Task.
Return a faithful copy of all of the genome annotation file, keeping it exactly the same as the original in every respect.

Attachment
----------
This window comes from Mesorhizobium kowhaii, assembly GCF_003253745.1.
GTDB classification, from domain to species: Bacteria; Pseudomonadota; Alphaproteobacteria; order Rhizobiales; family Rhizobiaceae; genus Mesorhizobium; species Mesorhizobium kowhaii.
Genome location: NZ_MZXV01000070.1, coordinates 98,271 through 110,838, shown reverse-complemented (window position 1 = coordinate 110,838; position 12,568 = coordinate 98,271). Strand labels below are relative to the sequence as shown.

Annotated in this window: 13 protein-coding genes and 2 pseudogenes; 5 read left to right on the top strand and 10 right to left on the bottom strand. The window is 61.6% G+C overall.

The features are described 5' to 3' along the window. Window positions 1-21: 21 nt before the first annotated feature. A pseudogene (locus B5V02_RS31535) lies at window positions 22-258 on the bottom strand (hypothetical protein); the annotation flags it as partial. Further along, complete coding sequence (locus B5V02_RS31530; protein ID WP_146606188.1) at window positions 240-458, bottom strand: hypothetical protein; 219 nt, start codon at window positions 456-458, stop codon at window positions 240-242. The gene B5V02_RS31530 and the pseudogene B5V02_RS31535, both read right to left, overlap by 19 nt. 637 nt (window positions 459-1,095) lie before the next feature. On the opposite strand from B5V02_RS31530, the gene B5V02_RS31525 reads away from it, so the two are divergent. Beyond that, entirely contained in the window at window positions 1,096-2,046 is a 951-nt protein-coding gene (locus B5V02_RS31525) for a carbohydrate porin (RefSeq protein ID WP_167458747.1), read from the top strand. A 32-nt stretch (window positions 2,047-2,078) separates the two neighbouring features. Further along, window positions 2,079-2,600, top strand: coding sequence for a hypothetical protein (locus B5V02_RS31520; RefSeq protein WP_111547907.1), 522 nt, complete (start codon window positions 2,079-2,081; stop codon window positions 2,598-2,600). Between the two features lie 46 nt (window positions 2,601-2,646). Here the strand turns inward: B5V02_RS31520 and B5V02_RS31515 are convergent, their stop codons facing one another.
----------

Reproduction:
This window comes from Mesorhizobium kowhaii, assembly GCF_003253745.1.
GTDB classification, from domain to species: Bacteria; Pseudomonadota; Alphaproteobacteria; order Rhizobiales; family Rhizobiaceae; genus Mesorhizobium; species Mesorhizobium kowhaii.
Genome location: NZ_MZXV01000070.1, coordinates 98,271 through 110,838, shown reverse-complemented (window position 1 = coordinate 110,838; position 12,568 = coordinate 98,271). Strand labels below are relative to the sequence as shown.

Annotated in this window: 13 protein-coding genes and 2 pseudogenes; 5 read left to right on the top strand and 10 right to left on the bottom strand. The window is 61.6% G+C overall.

The features are described 5' to 3' along the window. Window positions 1-21: 21 nt before the first annotated feature. A pseudogene (locus B5V02_RS31535) lies at window positions 22-258 on the bottom strand (hypothetical protein); the annotation flags it as partial. Further along, complete coding sequence (locus B5V02_RS31530; protein ID WP_146606188.1) at window positions 240-458, bottom strand: hypothetical protein; 219 nt, start codon at window positions 456-458, stop codon at window positions 240-242. The gene B5V02_RS31530 and the pseudogene B5V02_RS31535, both read right to left, overlap by 19 nt. 637 nt (window positions 459-1,095) lie before the next feature. On the opposite strand from B5V02_RS31530, the gene B5V02_RS31525 reads away from it, so the two are divergent. Beyond that, entirely contained in the window at window positions 1,096-2,046 is a 951-nt protein-coding gene (locus B5V02_RS31525) for a carbohydrate porin (RefSeq protein ID WP_167458747.1), read from the top strand. A 32-nt stretch (window positions 2,047-2,078) separates the two neighbouring features. Further along, window positions 2,079-2,600, top strand: coding sequence for a hypothetical protein (locus B5V02_RS31520; RefSeq protein WP_111547907.1), 522 nt, complete (start codon window positions 2,079-2,081; stop codon window positions 2,598-2,600). Between the two features lie 46 nt (window positions 2,601-2,646). Here the strand turns inward: B5V02_RS31520 and B5V02_RS31515 are convergent, their stop codons facing one another.